By Wednesday, the journal was buried and forgotten beneath a mountain of obscure manuscripts and crates of poison-arrow tree frog venom.
Twelve weeks later, the Forsythe children held a funeral and started a war.
The Professor’s long history of dramatic reappearances kept an ember of hope burning in the weeks following his latest death. Friends and family waited patiently for another geographically absurd miracle, but after three months, hope dimmed and Arrangements were made.
Visitors from around the world descended on the sleepy seaside village of Lamswool to pay their respects to Sir Quidby. St. Jude’s foyer overflowed with exotic flowers from a steady parade of gift-bearing tribal chiefs and despondent travel agents.*1
The Guild of Borderless Explorers typically honored former members with a funeral at their London headquarters, but in his pursuit of debunking, Sir Quidby accomplished the impossible: uniting his squabbling peers against a common enemy. The Professor’s stubborn refusal to perish in a hail of poison-tipped arrows was widely regarded as selfish. As word of Sir Quidby’s exploits spread, explorer clubs in every hemisphere disavowed and blacklisted him.
And so it came to be that the funeral for Sir Quidby Forsythe III, world-famous debunker and disgraced archaeologist, was held at his favorite Lamswoolian pub: The Juniper Rhinoceros.
As usual, the coastal weather dressed for a funeral. Somber clouds cast a brisk chill in the air as Ozzie trudged up the hill, cursing the thin soles of his leather shoes. He ran a finger around his collar and lobbed dark thoughts at growth spurts, clammy sports coats, and undersized pants.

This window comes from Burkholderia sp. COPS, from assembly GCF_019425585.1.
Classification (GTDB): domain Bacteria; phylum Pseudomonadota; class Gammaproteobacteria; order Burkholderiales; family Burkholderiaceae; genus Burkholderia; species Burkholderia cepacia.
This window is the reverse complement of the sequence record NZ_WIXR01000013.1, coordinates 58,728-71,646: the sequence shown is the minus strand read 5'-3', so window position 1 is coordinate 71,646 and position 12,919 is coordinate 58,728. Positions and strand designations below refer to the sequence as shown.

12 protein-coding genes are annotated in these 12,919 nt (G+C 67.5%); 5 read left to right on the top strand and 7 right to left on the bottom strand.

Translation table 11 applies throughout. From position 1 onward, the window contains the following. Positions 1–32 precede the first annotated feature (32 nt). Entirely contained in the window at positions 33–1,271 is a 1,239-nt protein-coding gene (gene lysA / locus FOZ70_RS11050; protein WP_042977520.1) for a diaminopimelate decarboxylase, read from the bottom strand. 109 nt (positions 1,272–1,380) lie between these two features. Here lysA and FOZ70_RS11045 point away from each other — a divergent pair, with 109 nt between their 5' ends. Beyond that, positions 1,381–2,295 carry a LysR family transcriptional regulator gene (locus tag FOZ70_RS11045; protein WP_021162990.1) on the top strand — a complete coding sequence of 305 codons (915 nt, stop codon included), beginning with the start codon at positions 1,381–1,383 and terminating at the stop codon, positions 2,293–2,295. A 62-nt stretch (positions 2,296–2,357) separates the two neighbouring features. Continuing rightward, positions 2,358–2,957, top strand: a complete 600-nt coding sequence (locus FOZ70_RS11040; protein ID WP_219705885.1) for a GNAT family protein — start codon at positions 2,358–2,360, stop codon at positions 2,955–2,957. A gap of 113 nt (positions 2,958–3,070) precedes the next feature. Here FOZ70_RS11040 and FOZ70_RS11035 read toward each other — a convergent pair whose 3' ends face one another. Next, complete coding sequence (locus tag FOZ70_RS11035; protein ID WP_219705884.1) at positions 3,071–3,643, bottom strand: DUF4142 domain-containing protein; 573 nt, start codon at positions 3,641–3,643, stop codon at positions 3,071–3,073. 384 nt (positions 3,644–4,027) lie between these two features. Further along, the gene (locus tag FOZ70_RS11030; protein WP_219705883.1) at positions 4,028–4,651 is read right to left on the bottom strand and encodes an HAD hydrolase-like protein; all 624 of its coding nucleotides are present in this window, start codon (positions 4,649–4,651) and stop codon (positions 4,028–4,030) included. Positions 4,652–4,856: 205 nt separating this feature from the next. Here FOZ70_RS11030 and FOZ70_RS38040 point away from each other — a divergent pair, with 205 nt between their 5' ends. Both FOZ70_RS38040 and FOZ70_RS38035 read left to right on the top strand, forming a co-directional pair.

Alex and Mrs. Willowsby, irritatingly fresh after their climb, loitered in front of the Juniper Rhinoceros. Warm light spilled out of the pub’s windows, painting cobblestones gold in the late afternoon haze.
“Let me look you over.” The housekeeper straightened Ozzie’s tie and brushed Alex’s shoulders. Back at the lighthouse, the Battle of Formal Attire had been brief but fierce. When Alex finally slinked down the stairs in a black dress, Mrs. Willowsby wisely ignored his sister’s sneakers and focused on subduing her unruly hair. A French braid kept the peace.
In what Alex described as “an outrageous and hypocritical abuse of authority,” the housekeeper wore her standard ankle-length gray skirt and angular white blouse. As always, Mrs. Willowsby’s silver hair was chiseled in a bulletproof bun. A red carnation pinned to her lapel was her only concession to the occasion.
Troop inspection complete, the old woman dabbed her eyes with a handkerchief. Ozzie squeezed Mrs. Willowsby’s shoulder, then tensed when she clenched him in a tight hug. The awkwardness was beginning to fade when his sister’s arms circled both their waists. Alex’s rare display of emotion overwhelmed Ozzie. He hadn’t cried since their parents’ funeral seven years ago, but tonight, all bets were off. The three survivors huddled in the street, weeping unapologetic tears.
A loud crash inside the pub roused them from their grief. Guttural, foreign voices rose in a boisterous drinking song, and a wry grin turned the corner of Ozzie’s mouth. His Mongolian was limited to swearing and street slang, but thumbing one’s nose at the Grim Reaper was a universal sentiment. The stout wooden door banged open and a raucous cheer chased a squawking ball of feathers into the night. The door clapped shut, muting the pandemonium.
“Was that a chicken?” Alex sniffled.
Mrs. Willowsby blew her nose. “I daresay it was.” She cleared her throat and reforged her steely voice. “Let us enter the fray.”
A blast of oriental spices and incense enveloped the trio as they crossed the pub’s threshold. The Juniper Rhinoceros enjoyed a reputation for drawing an eclectic crowd, but Grandfather’s funeral was more diverse than the buffet line at the United Nations.